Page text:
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Carlos Zambrano erratic in Miami Marlins’ 5-1 loss to Pittsburgh Pirates

Carlos Zambrano’s most friendly road stop before Saturday night had been PNC Park.

But being back there didn’t prevent his control issues from continuing, or the Marlins from achieving a new low in an increasingly disappointing season.

The Pirates scored four runs without a hit in a historically bad fourth inning for the Marlins, and another weak hitting effort left them with a 5-1 loss to the Pirates before a crowd of 39,411 — the fifth-largest in PNC Park history.

It was the first time in franchise history the Marlins gave up four runs in an inning without surrendering a hit. It was also the first time any major-league team has accomplished the feat since Sept. 23, 1998, when Oakland did it at Seattle.

The Marlins’ fourth consecutive loss continued their dip in the standings as baseball’s July 31 trade deadline nears. Miami (44-50) slipped six games under .500 — a season-worst — for the third time this year. During the losing streak, the Marlins are 2 for 29 with runners in scoring position, although A.J. Burnett did not allow many of those opportunities Saturday.

Manager Ozzie Guillen said his frustration level has reached a new high. Guillen said he showered immediately after the game before his postgame news conference for the first time.

“I don’t think I’ve ever done that except maybe in the World Series because I had to look good for the cameras,” Guillen said. “I just sat there [in the dugout] thinking, ‘Are we that bad?’ Everything is wrong right now, coaching, offense, the defense. Hopefully, we can forget about it and start playing better, even if it’s at least to have fun at this job.”

Zambrano left distraught as well after a performance that did not mirror a career 8-1 record at PNC Park — his best career winning percentage at any road stadium.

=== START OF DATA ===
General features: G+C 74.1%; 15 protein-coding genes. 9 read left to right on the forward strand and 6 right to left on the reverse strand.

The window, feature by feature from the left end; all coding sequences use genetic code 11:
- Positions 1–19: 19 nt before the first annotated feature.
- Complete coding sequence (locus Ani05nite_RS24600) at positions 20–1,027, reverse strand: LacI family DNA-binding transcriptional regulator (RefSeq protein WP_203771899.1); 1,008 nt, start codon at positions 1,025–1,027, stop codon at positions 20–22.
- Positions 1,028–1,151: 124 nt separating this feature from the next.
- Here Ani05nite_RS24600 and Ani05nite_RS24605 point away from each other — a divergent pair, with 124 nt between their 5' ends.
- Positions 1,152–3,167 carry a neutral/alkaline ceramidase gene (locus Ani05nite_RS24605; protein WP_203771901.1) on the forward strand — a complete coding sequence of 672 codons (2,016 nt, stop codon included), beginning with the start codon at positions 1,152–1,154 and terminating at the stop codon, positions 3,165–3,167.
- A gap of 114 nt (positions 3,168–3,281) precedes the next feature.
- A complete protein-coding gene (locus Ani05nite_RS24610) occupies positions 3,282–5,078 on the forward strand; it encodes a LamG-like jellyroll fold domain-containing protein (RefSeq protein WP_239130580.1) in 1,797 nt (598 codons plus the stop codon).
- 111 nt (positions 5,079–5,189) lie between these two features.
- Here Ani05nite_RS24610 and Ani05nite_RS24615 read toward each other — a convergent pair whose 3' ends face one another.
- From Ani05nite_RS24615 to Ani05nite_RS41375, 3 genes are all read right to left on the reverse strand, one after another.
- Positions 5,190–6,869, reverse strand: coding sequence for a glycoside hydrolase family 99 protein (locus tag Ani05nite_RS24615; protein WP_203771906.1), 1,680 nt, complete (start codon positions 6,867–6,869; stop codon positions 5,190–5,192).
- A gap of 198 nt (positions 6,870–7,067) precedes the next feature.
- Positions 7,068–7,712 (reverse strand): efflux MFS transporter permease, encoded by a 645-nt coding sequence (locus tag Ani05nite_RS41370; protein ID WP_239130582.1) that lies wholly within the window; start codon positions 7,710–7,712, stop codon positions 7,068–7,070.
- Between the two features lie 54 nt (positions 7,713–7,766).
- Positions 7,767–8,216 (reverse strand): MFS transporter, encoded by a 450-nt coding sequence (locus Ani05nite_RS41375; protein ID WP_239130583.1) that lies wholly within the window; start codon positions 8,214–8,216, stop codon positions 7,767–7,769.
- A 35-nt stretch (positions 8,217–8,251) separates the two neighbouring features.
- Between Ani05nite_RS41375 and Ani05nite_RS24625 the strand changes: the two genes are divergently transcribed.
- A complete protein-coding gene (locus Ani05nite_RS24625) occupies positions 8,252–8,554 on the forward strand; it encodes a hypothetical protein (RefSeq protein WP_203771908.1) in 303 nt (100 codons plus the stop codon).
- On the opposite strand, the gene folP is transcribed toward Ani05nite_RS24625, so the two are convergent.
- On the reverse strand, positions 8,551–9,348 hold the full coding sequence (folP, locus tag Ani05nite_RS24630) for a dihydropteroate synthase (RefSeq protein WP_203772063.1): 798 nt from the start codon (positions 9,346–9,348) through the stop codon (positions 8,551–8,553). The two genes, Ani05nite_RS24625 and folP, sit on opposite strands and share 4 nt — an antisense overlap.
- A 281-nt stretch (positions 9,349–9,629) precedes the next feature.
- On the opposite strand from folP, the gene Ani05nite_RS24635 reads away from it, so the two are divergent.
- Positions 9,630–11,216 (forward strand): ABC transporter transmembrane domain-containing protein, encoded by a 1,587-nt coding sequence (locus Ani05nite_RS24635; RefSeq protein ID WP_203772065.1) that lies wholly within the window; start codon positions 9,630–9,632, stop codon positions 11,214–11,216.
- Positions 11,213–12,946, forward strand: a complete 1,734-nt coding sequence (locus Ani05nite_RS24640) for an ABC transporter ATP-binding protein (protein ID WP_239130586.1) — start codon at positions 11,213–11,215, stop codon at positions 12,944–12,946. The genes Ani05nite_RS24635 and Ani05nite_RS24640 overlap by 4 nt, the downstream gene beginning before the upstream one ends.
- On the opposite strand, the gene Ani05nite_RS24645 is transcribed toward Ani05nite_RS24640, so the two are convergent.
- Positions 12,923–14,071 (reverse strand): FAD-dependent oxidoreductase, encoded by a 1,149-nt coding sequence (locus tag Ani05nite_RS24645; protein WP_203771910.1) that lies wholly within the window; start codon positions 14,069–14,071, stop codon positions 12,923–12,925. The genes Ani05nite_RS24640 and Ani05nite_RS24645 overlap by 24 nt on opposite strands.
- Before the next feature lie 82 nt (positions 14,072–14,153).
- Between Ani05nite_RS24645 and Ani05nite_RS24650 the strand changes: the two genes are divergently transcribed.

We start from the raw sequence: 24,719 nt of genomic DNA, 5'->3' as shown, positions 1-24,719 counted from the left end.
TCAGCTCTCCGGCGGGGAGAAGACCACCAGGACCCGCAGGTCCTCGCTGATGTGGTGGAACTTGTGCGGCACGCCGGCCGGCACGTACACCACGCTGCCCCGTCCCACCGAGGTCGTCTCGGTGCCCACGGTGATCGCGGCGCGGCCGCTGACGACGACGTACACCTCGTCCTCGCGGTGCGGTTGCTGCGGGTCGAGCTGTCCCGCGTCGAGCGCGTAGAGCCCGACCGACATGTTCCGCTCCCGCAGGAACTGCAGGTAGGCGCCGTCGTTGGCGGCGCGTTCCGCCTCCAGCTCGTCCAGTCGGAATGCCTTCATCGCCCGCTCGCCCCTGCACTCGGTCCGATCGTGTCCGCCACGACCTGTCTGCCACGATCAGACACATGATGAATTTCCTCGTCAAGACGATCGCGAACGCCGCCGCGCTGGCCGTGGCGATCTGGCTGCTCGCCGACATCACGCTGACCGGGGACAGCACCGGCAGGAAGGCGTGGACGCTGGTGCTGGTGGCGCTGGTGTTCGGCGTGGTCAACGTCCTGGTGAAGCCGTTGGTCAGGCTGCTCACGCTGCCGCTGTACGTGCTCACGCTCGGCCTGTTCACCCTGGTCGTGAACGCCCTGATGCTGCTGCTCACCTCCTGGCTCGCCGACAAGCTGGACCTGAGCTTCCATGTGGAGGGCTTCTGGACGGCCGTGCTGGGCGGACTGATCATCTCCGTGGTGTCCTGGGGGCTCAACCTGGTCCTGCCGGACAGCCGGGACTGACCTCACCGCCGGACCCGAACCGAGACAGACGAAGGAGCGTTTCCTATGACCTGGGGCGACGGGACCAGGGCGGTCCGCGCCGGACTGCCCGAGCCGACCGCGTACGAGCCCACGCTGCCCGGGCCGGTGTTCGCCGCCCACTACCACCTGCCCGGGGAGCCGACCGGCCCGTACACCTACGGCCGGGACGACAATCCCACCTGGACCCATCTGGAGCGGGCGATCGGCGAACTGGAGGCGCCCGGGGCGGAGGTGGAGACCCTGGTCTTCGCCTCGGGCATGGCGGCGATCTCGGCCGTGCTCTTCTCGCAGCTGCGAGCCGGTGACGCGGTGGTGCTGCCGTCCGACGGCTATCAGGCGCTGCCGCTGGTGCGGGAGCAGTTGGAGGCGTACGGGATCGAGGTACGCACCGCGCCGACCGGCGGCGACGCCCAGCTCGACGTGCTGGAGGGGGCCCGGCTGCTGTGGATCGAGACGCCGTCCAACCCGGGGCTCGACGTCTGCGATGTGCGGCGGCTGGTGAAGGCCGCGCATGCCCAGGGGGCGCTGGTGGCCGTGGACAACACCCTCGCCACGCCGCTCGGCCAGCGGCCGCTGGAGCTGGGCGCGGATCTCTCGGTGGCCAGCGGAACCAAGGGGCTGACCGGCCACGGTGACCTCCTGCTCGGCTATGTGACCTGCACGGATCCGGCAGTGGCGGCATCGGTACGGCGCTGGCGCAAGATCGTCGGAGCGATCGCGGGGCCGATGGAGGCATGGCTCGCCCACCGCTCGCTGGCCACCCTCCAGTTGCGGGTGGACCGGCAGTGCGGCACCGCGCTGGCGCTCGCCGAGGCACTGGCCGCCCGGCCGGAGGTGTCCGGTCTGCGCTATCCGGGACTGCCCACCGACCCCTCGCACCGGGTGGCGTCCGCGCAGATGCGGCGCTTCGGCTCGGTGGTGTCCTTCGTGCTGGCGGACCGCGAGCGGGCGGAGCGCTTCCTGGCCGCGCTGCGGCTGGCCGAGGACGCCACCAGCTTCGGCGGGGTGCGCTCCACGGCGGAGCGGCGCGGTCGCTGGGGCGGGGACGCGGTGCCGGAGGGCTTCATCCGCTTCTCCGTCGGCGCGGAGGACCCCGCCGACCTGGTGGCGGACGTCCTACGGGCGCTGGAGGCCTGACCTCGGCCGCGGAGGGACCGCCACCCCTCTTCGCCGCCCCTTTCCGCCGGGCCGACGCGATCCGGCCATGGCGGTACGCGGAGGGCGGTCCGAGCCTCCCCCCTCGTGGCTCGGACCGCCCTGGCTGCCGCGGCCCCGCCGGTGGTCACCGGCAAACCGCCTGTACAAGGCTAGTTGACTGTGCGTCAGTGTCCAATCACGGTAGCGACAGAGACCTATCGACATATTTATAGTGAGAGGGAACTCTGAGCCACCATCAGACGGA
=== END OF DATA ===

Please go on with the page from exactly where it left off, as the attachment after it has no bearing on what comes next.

Zambrano gave up only three hits but surrendered six walks and hit two batters after only 3 1/3 innings pitched, his shortest outing since back-to-back sub-three-inning starts against Tampa Bay on June 9 and 15.

“I’m not pitching the way I’m supposed to, and I’m not doing my job,” Zambrano said. “It’s terrible.”

Burnett, an ex-Marlin, fared much better against his former team, going 7 2/3 innings while allowing only one walk and one earned run, which came on a solo homer in the second by Justin Ruggiano. Burnett (11-3) has won 10 of his past 11 decisions.

Zambrano opened the disastrous fourth by hitting Rod Barajas and Clint Barmes — the No. 7 and 8 batters in the Pirates’ lineup. Catcher John Buck compounded the mess when he fielded a sacrifice bunt by Burnett and threw the ball high and wide of first base, allowing Barajas to score. After walking Alex Presley to load the bases, Neil Walker drove in another run on a sacrifice fly. Guillen pulled Zambrano after back-to-back walks to Andrew McCutchen and Garrett Jones, the latter forcing in a run.

Zambrano’s record fell to 5-8 in 19 starts this season, and his ERA is now 4.34 as his struggles the past six weeks continued. It was especially frustrating for Zambrano after securing a 5-3 victory Monday in his previous start.

“Sometimes I throw 94 [mph] at least once, like my last outing,” Zambrano said. “But sometimes, like [Saturday], I can’t get anything. I’m working hard. I’m doing my exercises and doing everything I have to do.”

Since June 9, Zambrano is 1-5 with a 7.69 ERA in eight starts and has walked 34 batters to only 23 strikeouts. During that span, he has not lasted more than six innings, and he has done that only three times.

In his 11 starts to open the season, Zambrano was 4-3 with a 2.81 ERA and had 56 strikeouts to only 29 walks. Zambrano went at least six innings in 10 of those starts.

Walks have been a big issue. Zambrano has walked 63 batters, which is seven more than he had all of last season with the Cubs. Zambrano, who leads the Marlins in walks, issued six walks in a game for the third time this season, tying his season high.

Zambrano said he felt fine physically but said the issues could stem from his delivery.

Chad Gaudin replaced Zambrano and walked Casey McGehee to force in another run. But Gaudin was sharp after that and went 3 2/3 innings.

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